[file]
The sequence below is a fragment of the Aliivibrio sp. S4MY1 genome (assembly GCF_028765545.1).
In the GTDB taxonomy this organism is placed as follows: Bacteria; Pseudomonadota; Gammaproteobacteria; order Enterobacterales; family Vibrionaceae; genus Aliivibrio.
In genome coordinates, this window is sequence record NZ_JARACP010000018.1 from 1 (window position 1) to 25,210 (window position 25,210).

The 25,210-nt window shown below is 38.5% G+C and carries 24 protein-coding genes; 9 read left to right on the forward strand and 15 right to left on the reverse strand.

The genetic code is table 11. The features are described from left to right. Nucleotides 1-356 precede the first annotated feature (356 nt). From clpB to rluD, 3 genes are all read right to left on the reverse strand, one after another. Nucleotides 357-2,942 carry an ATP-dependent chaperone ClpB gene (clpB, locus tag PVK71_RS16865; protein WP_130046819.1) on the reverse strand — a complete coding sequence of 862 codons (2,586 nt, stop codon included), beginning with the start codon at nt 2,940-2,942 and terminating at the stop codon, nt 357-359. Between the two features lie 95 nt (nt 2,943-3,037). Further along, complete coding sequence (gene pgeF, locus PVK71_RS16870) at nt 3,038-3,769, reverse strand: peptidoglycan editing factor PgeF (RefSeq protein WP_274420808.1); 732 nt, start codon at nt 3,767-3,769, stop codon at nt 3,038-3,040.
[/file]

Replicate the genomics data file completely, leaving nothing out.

The sequence below is a fragment of the Aliivibrio sp. S4MY1 genome (assembly GCF_028765545.1).
In the GTDB taxonomy this organism is placed as follows: Bacteria; Pseudomonadota; Gammaproteobacteria; order Enterobacterales; family Vibrionaceae; genus Aliivibrio.
In genome coordinates, this window is sequence record NZ_JARACP010000018.1 from 1 (window position 1) to 25,210 (window position 25,210).

The 25,210-nt window shown below is 38.5% G+C and carries 24 protein-coding genes; 9 read left to right on the forward strand and 15 right to left on the reverse strand.

The genetic code is table 11. The features are described from left to right. Nucleotides 1-356 precede the first annotated feature (356 nt). From clpB to rluD, 3 genes are all read right to left on the reverse strand, one after another. Nucleotides 357-2,942 carry an ATP-dependent chaperone ClpB gene (clpB, locus tag PVK71_RS16865; protein WP_130046819.1) on the reverse strand — a complete coding sequence of 862 codons (2,586 nt, stop codon included), beginning with the start codon at nt 2,940-2,942 and terminating at the stop codon, nt 357-359. Between the two features lie 95 nt (nt 2,943-3,037). Further along, complete coding sequence (gene pgeF, locus PVK71_RS16870) at nt 3,038-3,769, reverse strand: peptidoglycan editing factor PgeF (RefSeq protein WP_274420808.1); 732 nt, start codon at nt 3,767-3,769, stop codon at nt 3,038-3,040.